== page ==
There challenges represented opportunities, Dr Cable said, for leaders prepared to adapt and become more entrepreneurial. He encouraged the sector to focus on higher skills and second chance education for adults ‘rather than the medley of activity thrust upon it by government’. In the context of reduced immigration, the retraining and up-skilling of adults already in the workforce would become increasingly important, he said. Martin Doel, Chief Executive of the Association of Colleges and the new FETL Professor of FE and Skills at University College London’s Institute of Education, agreed that the sector needed more clarity about ‘who we are, what we do and why’. FE and skills, he said, needed to invest less energy in responding to policy and focus more on what it was it was good at. A stronger sense of self would help the sector maintain a sense of purpose when buffeted by external change, he said. This sense of self, argued Sue Husband, Director of the Apprenticeship and Delivery Service at the Skills Funding Agency, needed to involve and be informed by closer partnerships with employers and communities and a willingness to look beyond the sector for the leadership talent ‘to make FE the best it can possibly be’. Apprentices, she added, needed a stronger voice in the debate on skills.

Better employer engagement was also at the top of the agenda for Adam Marshall, Director-General of the British Chambers of Commerce, though he admitted that employers too needed to do more to grasp the nettle here. He also called for an end to constant change in the sector, urging ministers to make the long-awaited skills strategy ‘the last in a generation’. FE and skills, he concluded, needed a clearer vision and USP to become the destination of choice for young people starting out on their careers as well as for those looking to retrain or improve their skills.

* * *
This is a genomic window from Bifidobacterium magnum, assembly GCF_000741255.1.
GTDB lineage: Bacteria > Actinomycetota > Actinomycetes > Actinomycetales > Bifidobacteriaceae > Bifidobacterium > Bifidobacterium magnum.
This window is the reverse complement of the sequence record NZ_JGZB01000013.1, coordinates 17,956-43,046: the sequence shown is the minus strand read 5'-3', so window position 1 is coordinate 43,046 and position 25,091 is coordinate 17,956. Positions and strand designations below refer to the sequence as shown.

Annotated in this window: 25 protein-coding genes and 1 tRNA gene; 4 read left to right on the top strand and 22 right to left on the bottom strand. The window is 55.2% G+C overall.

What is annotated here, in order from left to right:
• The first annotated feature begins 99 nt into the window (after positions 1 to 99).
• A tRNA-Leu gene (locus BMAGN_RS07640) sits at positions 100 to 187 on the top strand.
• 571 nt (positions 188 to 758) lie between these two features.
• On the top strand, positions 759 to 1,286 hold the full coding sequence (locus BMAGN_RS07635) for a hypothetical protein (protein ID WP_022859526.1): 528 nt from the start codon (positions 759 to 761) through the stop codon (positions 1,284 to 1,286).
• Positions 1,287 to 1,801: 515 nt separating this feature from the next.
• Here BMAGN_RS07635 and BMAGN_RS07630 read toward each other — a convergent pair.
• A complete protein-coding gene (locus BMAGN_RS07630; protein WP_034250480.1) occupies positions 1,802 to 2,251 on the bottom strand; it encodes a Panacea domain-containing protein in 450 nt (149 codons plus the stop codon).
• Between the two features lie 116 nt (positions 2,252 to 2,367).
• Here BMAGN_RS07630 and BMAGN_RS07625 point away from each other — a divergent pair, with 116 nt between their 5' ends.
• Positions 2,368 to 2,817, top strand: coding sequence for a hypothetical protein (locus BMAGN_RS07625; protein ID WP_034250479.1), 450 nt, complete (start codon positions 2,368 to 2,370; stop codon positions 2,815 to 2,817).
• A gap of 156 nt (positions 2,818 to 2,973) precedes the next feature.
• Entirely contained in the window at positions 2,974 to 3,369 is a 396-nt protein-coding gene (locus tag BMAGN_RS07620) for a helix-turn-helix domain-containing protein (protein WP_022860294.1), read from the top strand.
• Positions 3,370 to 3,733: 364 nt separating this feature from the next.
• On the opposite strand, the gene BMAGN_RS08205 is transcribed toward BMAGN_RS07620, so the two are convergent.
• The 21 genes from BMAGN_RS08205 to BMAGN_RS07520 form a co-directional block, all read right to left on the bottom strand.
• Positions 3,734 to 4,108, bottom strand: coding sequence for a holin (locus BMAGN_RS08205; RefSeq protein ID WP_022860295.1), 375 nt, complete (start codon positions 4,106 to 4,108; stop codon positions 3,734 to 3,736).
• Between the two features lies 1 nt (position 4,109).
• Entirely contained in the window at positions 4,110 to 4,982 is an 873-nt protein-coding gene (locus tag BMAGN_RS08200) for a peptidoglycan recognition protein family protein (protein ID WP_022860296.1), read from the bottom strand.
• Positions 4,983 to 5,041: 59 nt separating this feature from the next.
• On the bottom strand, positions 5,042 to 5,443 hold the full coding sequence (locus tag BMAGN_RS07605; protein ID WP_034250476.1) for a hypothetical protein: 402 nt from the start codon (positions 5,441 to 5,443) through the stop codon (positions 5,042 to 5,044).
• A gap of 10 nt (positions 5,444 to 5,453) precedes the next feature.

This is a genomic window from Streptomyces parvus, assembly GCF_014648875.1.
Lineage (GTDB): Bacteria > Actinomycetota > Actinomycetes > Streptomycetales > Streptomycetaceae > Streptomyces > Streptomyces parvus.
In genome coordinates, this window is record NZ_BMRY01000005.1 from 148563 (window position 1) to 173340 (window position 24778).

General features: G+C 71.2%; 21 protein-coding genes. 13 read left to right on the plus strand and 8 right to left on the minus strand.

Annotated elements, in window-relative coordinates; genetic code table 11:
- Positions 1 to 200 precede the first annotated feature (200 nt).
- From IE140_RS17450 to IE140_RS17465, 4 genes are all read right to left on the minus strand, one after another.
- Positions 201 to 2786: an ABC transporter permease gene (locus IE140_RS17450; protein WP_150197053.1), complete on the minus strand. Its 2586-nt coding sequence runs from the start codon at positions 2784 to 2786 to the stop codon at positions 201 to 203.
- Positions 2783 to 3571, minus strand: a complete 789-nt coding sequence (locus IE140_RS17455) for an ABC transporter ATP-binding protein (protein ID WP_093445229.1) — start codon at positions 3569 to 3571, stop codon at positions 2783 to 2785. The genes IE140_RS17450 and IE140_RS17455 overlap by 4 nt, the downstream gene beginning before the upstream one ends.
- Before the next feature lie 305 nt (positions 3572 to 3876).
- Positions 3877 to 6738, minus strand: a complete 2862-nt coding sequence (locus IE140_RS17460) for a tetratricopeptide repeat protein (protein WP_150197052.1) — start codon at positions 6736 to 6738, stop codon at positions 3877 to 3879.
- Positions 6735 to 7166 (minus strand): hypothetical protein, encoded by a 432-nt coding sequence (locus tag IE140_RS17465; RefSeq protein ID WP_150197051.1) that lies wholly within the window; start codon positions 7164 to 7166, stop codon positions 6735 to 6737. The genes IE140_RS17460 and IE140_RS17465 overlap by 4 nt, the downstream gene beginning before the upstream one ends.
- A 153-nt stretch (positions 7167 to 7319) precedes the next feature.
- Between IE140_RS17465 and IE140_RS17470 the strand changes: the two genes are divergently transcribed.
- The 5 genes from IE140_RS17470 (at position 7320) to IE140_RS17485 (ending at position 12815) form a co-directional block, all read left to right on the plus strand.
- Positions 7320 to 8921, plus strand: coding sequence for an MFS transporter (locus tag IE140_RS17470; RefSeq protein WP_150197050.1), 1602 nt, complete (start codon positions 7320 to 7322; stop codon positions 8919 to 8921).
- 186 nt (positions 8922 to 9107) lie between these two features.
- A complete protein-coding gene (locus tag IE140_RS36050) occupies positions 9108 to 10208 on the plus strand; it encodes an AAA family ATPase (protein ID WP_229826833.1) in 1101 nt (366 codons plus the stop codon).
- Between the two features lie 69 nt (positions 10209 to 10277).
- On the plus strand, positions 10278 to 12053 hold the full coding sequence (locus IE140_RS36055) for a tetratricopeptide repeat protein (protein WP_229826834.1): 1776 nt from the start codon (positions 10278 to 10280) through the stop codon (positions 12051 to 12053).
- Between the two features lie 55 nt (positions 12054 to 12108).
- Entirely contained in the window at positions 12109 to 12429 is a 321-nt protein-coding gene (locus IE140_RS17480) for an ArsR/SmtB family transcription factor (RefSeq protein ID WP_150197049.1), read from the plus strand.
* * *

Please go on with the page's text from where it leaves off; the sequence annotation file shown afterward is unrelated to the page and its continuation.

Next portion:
Ruth Silver argued that the publication showed that outsiders close to the sector, who nevertheless share ‘the meta-task of public service’, seem sometimes to think better of us than we do of ourselves. She agreed with Philipa Courdingley and Paul Crisp, contributors from the Centre for the Use of Research and Evidence in Education, that the sector needed to move from its focus on ‘glossy marketing’ to honest, meaningful engagement with the communities it served. The sector would do well to stop agonising about ‘parity of esteem’ with academic outcomes, she said, stop apologising for what it isn’t and focus instead on what it does best, valuing the difference it offers. Leadership for learning, as opposed to organisational or business leadership, had been largely lost in the ‘melange of change’, Dame Ruth argued, and an important part of FETL’s work was to give space and funded time to the sector and its thinkers to reinvigorate a vision of what this leadership should look like. Innovation was too often taken to mean invention, she said, but a more useful way of thinking about it was as ‘a season’s new growth’ – organic and patiently nurtured, connected to context but focused on the future.

The call for a stronger sense of mission for the sector emerged strongly from the event, as did the need to reconceptualise leadership, rebooting leading for learning, which is what leadership in this sector needs to be all about. There were, in Sue Husband’s words, ‘reasons to be cheerful’, but there are also ‘reasons to be careful’, to quote Ruth Silver, who cited concerns about the ‘inner world of some of the leadership of the sector’ as they undertake their role. The panellists agreed that, given the scale of the change facing FE and skills, simply trying to get by would no longer be enough. While, in Vince Cable’s words, the sector is often entrepreneurial ‘by necessity’, at its best – when it is playing to its strengths and putting its learners first – it shows that it is more than capable of rising to the challenge, acting with the ‘deliberate idealism’ shown in the essays . Rather than inventing something new, that is what we need to nurture.